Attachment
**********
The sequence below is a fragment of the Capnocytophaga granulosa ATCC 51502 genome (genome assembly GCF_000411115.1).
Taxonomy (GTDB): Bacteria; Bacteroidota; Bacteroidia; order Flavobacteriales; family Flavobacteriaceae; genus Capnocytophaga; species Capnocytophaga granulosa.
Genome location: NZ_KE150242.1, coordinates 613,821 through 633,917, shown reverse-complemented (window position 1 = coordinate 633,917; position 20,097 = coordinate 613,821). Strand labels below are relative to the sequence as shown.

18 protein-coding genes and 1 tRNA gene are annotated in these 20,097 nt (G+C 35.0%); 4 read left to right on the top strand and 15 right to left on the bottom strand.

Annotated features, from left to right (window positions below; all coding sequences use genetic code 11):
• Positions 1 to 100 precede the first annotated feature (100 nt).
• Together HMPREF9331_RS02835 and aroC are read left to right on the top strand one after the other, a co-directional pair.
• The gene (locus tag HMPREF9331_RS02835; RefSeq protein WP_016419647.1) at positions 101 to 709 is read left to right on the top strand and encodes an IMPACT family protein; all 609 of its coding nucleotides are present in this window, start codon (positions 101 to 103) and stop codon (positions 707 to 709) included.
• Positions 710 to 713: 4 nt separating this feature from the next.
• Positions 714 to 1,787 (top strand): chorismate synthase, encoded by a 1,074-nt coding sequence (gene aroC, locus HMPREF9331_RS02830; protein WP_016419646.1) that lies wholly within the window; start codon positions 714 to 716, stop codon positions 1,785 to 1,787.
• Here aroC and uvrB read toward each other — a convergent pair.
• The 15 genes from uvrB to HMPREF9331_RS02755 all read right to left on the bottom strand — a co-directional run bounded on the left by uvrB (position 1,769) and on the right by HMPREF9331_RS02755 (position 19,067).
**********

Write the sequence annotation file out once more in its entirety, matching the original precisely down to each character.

The sequence below is a fragment of the Capnocytophaga granulosa ATCC 51502 genome (genome assembly GCF_000411115.1).
Taxonomy (GTDB): Bacteria; Bacteroidota; Bacteroidia; order Flavobacteriales; family Flavobacteriaceae; genus Capnocytophaga; species Capnocytophaga granulosa.
Genome location: NZ_KE150242.1, coordinates 613,821 through 633,917, shown reverse-complemented (window position 1 = coordinate 633,917; position 20,097 = coordinate 613,821). Strand labels below are relative to the sequence as shown.

18 protein-coding genes and 1 tRNA gene are annotated in these 20,097 nt (G+C 35.0%); 4 read left to right on the top strand and 15 right to left on the bottom strand.

Annotated features, from left to right (window positions below; all coding sequences use genetic code 11):
• Positions 1 to 100 precede the first annotated feature (100 nt).
• Together HMPREF9331_RS02835 and aroC are read left to right on the top strand one after the other, a co-directional pair.
• The gene (locus tag HMPREF9331_RS02835; RefSeq protein WP_016419647.1) at positions 101 to 709 is read left to right on the top strand and encodes an IMPACT family protein; all 609 of its coding nucleotides are present in this window, start codon (positions 101 to 103) and stop codon (positions 707 to 709) included.
• Positions 710 to 713: 4 nt separating this feature from the next.
• Positions 714 to 1,787 (top strand): chorismate synthase, encoded by a 1,074-nt coding sequence (gene aroC, locus HMPREF9331_RS02830; protein WP_016419646.1) that lies wholly within the window; start codon positions 714 to 716, stop codon positions 1,785 to 1,787.
• Here aroC and uvrB read toward each other — a convergent pair.
• The 15 genes from uvrB to HMPREF9331_RS02755 all read right to left on the bottom strand — a co-directional run bounded on the left by uvrB (position 1,769) and on the right by HMPREF9331_RS02755 (position 19,067).